A Better Understanding of Coral Reef Ecosystems

Pelagic predators such as these barracuda, Sphyraena qenie, are part of the coral reef ecosystem in the U.S. Line Islands (NOAA Photo by Kevin Lino).
A team of scientists have embarked from Hawai'i on a three-month survey of coral reef ecosystems at Johnston Atoll, the U.S. Phoenix Islands, the islands of American Samoa, and the U.S. Line Islands in the tropical Pacific Ocean. The overarching objective is to better understand the coral reef ecosystems of these areas, many of which are seldom explored. The research expedition is part of a regular monitoring program, conducted by the Coral Reef Ecosystem Division (CRED), headquartered in Honolulu, Hawai'i. The expedition is supported by NOAA's Coral Reef Conservation Program and involves extensive cooperation among NOAA scientists and research partners, including the University of Hawaii Joint Institute for Marine and Atmospheric Research (JIMAR), the U.S. Fish and Wildlife Service, San Diego State University, and the Papahānaumaokuākea Marine National Monument.

The research expedition will be carried out from February 27 to May 24, 2012 aboard the NOAA ship Hi'ialakai. Under the leadership of Chief Scientists Dr. Jill Zamzow, Dr. Bernardo Vargas-Angél, and Jamison Gove, a diverse team of researchers will be conducting multidisciplinary coral reef ecosystem surveys, assessing the status of fishes, corals, algae, marine invertebrates, and the oceanographic conditions in which these organisms exist. The scientific data collected during the three-month research expedition will enable informed and effective implementation of ecosystem-based management and conservation strategies for coral reef ecosystems, helping to ensure their protection for generations to come.

Wednesday, April 20, 2011

Eight is enough

by Steve McKagan

Working primarily with the Fish REA team, I'm used to having up to four people at most in the water at a given time during a survey.  The reason is fairly simple, fish don’t like being disturbed.  Today was a markedly different experience as I jumped aboard the biggest field boat on board the Hi’ialakai, HI-1, and went on a documentary dive with the benthic, oceanography, and ARMS teams.
ARMS team member Kerry Grimshaw securing lines to an ARMS unit to be recovered. Her team member is in the distance doing the same. During a typical recovery, three ARMS units in all are recovered from a site and are then brought back to the Hi`ialakai to be processed. NOAA photo by Steve McKagan.

It isn’t just the sheer number of people on an HI-1 dive that differs from a regular day out with the Fish REA team; it is also what they are doing.  To successfully establish fish counts, divers hover quietly several feet above the bottom watching and noting the behavior of their subjects.  In contrast, today the ARMS team was both deploying new settling plates and collecting baseline units which were stationed at this site two years ago, just after the Marine National Monument designation took place (http://www.fws.gov/marianastrenchmarinemonument/).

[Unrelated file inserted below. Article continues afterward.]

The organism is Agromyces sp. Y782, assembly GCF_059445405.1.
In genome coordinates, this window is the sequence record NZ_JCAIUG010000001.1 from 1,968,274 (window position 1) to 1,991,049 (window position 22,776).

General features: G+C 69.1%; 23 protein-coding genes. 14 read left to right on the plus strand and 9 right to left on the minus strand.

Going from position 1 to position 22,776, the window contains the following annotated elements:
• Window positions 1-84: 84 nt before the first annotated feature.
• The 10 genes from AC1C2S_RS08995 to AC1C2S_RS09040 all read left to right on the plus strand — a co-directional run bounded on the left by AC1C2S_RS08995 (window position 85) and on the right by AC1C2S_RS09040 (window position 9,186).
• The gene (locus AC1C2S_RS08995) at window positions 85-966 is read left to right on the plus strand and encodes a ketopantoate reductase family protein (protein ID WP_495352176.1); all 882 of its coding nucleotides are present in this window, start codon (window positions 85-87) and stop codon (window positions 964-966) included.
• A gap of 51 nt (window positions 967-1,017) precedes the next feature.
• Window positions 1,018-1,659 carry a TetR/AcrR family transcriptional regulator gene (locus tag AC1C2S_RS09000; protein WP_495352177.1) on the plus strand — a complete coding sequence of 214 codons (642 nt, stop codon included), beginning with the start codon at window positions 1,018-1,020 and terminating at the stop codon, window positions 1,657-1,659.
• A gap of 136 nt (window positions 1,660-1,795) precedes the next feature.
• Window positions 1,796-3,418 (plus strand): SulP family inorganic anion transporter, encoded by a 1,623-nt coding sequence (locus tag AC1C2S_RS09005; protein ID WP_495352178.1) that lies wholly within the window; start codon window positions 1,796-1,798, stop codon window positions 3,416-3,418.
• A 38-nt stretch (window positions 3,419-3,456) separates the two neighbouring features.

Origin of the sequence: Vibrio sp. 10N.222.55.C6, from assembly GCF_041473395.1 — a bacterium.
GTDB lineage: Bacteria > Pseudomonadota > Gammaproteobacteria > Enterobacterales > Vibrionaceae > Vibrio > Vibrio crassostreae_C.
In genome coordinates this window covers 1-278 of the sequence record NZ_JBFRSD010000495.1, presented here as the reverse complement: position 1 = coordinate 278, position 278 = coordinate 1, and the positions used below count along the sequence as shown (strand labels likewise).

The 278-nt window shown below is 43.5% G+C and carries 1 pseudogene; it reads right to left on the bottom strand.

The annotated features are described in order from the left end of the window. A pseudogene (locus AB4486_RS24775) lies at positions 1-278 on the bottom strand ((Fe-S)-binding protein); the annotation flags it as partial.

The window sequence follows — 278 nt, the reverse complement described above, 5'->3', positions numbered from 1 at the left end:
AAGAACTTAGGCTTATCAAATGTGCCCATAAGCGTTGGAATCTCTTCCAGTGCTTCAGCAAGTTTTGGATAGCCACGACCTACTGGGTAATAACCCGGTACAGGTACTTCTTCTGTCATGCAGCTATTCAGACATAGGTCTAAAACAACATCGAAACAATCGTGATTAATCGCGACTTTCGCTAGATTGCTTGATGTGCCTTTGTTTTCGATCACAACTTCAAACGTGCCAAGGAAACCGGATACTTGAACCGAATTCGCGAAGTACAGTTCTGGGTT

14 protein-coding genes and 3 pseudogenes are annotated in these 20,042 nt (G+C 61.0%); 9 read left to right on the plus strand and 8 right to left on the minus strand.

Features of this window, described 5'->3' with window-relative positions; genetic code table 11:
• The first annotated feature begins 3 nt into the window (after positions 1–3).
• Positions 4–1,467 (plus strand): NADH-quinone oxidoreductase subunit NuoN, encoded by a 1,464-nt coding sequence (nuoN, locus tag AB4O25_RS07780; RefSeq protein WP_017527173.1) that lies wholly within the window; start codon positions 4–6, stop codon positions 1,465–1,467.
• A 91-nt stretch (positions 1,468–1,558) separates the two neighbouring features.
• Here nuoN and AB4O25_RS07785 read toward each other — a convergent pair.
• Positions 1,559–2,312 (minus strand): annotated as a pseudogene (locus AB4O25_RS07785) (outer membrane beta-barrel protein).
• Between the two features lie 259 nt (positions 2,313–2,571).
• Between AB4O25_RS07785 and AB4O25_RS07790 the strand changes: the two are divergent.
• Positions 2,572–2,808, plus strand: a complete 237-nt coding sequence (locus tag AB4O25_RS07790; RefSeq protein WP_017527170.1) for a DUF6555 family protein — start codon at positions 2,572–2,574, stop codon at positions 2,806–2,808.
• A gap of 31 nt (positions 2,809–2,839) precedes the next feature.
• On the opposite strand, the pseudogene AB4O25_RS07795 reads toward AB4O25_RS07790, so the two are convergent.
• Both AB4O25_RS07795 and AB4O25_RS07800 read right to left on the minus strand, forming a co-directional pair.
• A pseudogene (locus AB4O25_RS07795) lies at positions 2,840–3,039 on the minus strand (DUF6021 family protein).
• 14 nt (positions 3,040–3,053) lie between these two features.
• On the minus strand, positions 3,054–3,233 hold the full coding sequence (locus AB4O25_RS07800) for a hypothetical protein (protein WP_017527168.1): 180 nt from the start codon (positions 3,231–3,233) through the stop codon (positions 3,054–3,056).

It's hammer time as ARMS team member (and Operations lead) Russell Reardon pounds stakes into the substrate that secure the ARMS units in place for ~2 years. NOAA photo by Steve McKagan.
The Fish REA team does its best to blend in with the surroundings bringing minimal gear; today a single oceanography diver brought more equipment to the bottom than could possibly be carried once filled, more than doubling his size and weight.
At depth, Chis Sullivan fills three twenty-liter bottles with seawater to later be used for metagenomic analysis to determine the microbial composition of the seawater. NOAA photo by Steve McKagan.

Yes it is true, Fish REA folks can sometimes be seen looking down into a hole trying to identify a camouflaged fish or eel, but when one dive buddy is looking down the other is most likely looking up and around.   In contrast, I couldn’t get a single member of the benthic, oceanography or ARMS teams to look up for this photograph.
Six members of the Benthic, Oceanography, and ARMS teams busily working away on the reef conducting benthic surveys, collecting water samples, and deploying ARMS units. Can you spot them all??  NOAA photo by Steve McKagan.

In the end I learned that you don’t absolutely need to have a lot of big fish around to have an enjoyable and educational dive, especially when algae experts are willing to show you what it would look like if a barracuda in the vicinity decided to charge the oceanography samples.
Benthic team member Ryan Okana demonstrates barracuda-like behavior as Chris Sullivan slowly surfaces with his water samples in hand. NOAA photo by Steve McKagan.

Thanks to everyone for another great day on Leg 2 of MARAMP.

1 comment:

  1. Google earth seems to indicte HI is anchored off of a golf course in Saipan. wish I was there, NICE! enjoy